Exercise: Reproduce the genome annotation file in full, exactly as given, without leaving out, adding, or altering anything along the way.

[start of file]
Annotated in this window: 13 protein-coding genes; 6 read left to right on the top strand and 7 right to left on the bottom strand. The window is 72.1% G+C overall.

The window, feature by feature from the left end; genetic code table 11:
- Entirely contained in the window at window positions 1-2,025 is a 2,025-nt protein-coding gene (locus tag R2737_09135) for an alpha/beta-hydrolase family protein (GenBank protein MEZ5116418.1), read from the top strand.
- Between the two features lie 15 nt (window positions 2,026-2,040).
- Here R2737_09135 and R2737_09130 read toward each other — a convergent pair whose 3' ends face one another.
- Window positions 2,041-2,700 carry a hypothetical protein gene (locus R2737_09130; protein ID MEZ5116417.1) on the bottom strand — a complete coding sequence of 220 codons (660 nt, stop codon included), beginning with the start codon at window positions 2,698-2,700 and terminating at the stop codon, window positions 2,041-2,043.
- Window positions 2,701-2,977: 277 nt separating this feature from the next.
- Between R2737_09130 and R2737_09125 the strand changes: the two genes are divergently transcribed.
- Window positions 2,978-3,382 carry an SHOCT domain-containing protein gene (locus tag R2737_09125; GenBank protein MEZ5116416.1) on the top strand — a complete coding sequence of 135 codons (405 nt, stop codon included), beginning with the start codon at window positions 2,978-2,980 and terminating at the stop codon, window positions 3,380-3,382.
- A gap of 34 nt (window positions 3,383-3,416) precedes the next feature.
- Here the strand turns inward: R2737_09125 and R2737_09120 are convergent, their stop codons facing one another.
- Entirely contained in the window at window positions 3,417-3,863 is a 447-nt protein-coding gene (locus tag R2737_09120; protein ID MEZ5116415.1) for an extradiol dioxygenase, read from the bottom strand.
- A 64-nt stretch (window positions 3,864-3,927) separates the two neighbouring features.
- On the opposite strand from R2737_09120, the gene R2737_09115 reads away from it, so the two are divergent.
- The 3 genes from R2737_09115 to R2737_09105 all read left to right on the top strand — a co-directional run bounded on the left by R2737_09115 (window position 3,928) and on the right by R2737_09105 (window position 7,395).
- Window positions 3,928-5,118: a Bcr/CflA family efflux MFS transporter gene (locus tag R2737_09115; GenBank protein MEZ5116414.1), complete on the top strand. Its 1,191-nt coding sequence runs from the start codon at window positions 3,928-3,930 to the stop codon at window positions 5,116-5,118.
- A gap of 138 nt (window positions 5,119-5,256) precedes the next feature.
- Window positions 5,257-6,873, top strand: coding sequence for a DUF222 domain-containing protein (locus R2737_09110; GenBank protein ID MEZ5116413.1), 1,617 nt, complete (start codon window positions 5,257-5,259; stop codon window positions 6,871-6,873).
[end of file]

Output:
Annotated in this window: 13 protein-coding genes; 6 read left to right on the top strand and 7 right to left on the bottom strand. The window is 72.1% G+C overall.

The window, feature by feature from the left end; genetic code table 11:
- Entirely contained in the window at window positions 1-2,025 is a 2,025-nt protein-coding gene (locus tag R2737_09135) for an alpha/beta-hydrolase family protein (GenBank protein MEZ5116418.1), read from the top strand.
- Between the two features lie 15 nt (window positions 2,026-2,040).
- Here R2737_09135 and R2737_09130 read toward each other — a convergent pair whose 3' ends face one another.
- Window positions 2,041-2,700 carry a hypothetical protein gene (locus R2737_09130; protein ID MEZ5116417.1) on the bottom strand — a complete coding sequence of 220 codons (660 nt, stop codon included), beginning with the start codon at window positions 2,698-2,700 and terminating at the stop codon, window positions 2,041-2,043.
- Window positions 2,701-2,977: 277 nt separating this feature from the next.
- Between R2737_09130 and R2737_09125 the strand changes: the two genes are divergently transcribed.
- Window positions 2,978-3,382 carry an SHOCT domain-containing protein gene (locus tag R2737_09125; GenBank protein MEZ5116416.1) on the top strand — a complete coding sequence of 135 codons (405 nt, stop codon included), beginning with the start codon at window positions 2,978-2,980 and terminating at the stop codon, window positions 3,380-3,382.
- A gap of 34 nt (window positions 3,383-3,416) precedes the next feature.
- Here the strand turns inward: R2737_09125 and R2737_09120 are convergent, their stop codons facing one another.
- Entirely contained in the window at window positions 3,417-3,863 is a 447-nt protein-coding gene (locus tag R2737_09120; protein ID MEZ5116415.1) for an extradiol dioxygenase, read from the bottom strand.
- A 64-nt stretch (window positions 3,864-3,927) separates the two neighbouring features.
- On the opposite strand from R2737_09120, the gene R2737_09115 reads away from it, so the two are divergent.
- The 3 genes from R2737_09115 to R2737_09105 all read left to right on the top strand — a co-directional run bounded on the left by R2737_09115 (window position 3,928) and on the right by R2737_09105 (window position 7,395).
- Window positions 3,928-5,118: a Bcr/CflA family efflux MFS transporter gene (locus tag R2737_09115; GenBank protein MEZ5116414.1), complete on the top strand. Its 1,191-nt coding sequence runs from the start codon at window positions 3,928-3,930 to the stop codon at window positions 5,116-5,118.
- A gap of 138 nt (window positions 5,119-5,256) precedes the next feature.
- Window positions 5,257-6,873, top strand: coding sequence for a DUF222 domain-containing protein (locus R2737_09110; GenBank protein ID MEZ5116413.1), 1,617 nt, complete (start codon window positions 5,257-5,259; stop codon window positions 6,871-6,873).